Yoga induced back spasms.

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    Mar 04, 2008 2:23 AM GMT
    This is a question for you yoga guys.

    Periodically I try some beginning level yoga from a dvd I have. It never fails that about one minute into prayer/meditation pose my back begins spasming. I double check my posture against that of the instructor and I have thoroughly stretched my back out beforehand. Is there something I'm missing? I end up fast forwarding past all the sitting poses and I don't have much problem with the non-sitting ones. I usually end up having to pop a couple Flexeril to get to sleep because the spasms get progressively worse through the night.
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    Mar 04, 2008 4:24 AM GMT
    Im certainly not a doctor, but I am a yoga teacher-in-training, and it sounds like you might have a problem with your SI joint, like I do. I have found that doing backbends has helped me strengthen my lower back, as well as increase ab strength so that sitting poses have become more comfortable. Sometimes it's easy to try to sit up too straight, and this can take away from the natural curve of the spine and cause problems.

    Try this-If you haven't already:

    -Sit on the edge of a pillow or bolster, and allow the knees to be below the hips
    -Tip the pelvis forward slightly
    -open the chest
    -position the head over the shoulders, and then stick your fingers in yours ears (trust me)
    -nod yes and no-this is where your spine enters your cranium-it's that high up (this is called Alexander Technique)
    -in order to keep the head in it's proper position, the chin tucks slightly, bringing the crown of the head towards the ceiling
    -when you fix the head, it can help fix everything below it!

    I hope this helps-even just a little!

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    Mar 05, 2008 11:16 PM GMT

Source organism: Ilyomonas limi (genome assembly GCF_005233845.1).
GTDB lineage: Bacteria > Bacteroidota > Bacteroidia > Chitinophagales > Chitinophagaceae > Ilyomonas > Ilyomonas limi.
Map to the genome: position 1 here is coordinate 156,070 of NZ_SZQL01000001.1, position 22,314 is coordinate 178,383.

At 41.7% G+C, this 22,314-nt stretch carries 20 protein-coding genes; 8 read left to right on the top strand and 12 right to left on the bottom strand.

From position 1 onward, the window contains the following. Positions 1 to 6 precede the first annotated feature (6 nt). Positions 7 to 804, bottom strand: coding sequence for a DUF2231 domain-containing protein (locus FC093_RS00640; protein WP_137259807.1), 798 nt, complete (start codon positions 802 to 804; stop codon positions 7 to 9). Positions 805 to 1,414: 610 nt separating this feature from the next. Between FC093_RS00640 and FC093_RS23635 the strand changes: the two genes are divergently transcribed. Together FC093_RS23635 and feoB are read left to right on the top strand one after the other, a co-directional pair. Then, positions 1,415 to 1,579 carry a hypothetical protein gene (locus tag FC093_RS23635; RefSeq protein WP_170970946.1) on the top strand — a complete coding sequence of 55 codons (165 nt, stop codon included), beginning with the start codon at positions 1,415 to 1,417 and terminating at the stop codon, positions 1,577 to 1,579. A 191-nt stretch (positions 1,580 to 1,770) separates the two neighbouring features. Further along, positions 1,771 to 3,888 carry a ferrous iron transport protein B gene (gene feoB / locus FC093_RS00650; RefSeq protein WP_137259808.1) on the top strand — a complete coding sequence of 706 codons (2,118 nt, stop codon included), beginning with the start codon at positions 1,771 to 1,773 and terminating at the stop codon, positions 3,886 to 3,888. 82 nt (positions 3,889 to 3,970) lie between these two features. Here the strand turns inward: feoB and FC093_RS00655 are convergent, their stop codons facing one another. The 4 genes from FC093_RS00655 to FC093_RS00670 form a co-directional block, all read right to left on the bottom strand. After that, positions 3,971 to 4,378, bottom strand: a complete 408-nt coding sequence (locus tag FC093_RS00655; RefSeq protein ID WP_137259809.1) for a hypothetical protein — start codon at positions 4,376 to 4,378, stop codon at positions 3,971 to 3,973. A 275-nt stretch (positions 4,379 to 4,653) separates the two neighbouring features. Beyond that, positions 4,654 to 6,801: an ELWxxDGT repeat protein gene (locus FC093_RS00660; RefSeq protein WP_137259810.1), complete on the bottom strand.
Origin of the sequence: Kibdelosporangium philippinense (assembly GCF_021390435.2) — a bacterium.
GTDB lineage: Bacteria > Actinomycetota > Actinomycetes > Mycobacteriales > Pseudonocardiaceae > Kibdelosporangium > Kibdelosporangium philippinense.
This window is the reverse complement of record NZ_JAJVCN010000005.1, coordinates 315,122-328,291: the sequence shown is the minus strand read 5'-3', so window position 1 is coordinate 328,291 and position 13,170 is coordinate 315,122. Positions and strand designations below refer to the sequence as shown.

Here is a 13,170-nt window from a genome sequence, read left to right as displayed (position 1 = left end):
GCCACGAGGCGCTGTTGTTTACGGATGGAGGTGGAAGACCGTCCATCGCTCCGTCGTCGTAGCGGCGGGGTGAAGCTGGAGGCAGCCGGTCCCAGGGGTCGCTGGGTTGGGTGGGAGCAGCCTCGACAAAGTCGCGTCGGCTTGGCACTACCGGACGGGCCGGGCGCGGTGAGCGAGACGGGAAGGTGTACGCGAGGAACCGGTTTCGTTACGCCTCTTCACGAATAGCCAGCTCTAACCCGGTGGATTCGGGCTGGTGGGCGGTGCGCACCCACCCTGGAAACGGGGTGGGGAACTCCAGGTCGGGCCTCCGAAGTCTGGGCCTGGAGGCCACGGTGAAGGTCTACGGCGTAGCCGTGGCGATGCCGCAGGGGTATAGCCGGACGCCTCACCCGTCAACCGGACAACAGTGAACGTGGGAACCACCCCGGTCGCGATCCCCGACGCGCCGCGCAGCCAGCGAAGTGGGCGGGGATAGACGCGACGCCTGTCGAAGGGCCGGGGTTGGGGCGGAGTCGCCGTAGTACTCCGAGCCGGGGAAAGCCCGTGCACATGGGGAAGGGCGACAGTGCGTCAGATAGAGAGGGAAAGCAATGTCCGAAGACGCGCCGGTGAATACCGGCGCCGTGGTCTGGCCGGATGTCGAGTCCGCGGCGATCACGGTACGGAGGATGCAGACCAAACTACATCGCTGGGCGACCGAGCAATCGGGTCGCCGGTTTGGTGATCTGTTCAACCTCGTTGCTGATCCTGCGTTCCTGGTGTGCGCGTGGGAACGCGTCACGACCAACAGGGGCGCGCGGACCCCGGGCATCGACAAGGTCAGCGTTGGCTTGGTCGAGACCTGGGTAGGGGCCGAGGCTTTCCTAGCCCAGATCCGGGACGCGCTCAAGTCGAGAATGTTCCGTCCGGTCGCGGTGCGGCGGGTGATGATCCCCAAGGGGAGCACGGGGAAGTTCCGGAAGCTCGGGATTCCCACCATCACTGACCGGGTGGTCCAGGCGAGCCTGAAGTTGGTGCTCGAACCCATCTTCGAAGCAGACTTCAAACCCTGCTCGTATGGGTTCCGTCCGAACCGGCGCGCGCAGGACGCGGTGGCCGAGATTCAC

Usually , when you start yoga it brings all the 'problem' areas of the body. Its normal for you to identify pain and discomfort. The posture is there as guide to help vaciltate knowledge of the pain. The best way for you to address these issues is to go to a class at a yoga centre, and work with an instructor. Once you have some basics done with them,you can do do your own practice at home with some knowledge and comfort.

    You also mentioned skipping poses. I don't recommend that. Sequences are usually combined to facilitate a strategic balance. Doing poses out of sequence may leave you open for further injury, or keep you from reaching the depth and benefit any given pose may have to offer.
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    Mar 05, 2008 11:39 PM GMT
    When beginning a yoga program it's essential that you get some live instruction so you can develop optimal form. Teachers are trained to see those little postural nuances that the average exerciser cannot which can help prevent injury. The instructor can also provide comfortable modifcations for certain poses that DVD's sometimes do not mention.
    Once you've got the basics down you can return to the DVD.
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    Mar 10, 2008 6:15 AM GMT
    Thanks for all the suggestions guys. It seems I have some things to try and look into.

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    Mar 11, 2008 12:52 AM GMT
    in addition to these suggestions (all of which are excellent) also consider that your hamstrings and other muscles along the lower back and back of the legs can get very tight very easily. imbalance in one part of the body registers throughout the whole.

    if you're lower back is weak you need bring balanced strength to your entegrated core.

    bolsters were mentioned - those are very good for changing the angle at which you sit, and you can gradually acclamate to sitting flat by graduating from a bolster to a flat pillow to a folded towel to a yoga mat to the bare floor.

    remember to neither hyperextend nor slump in the lower back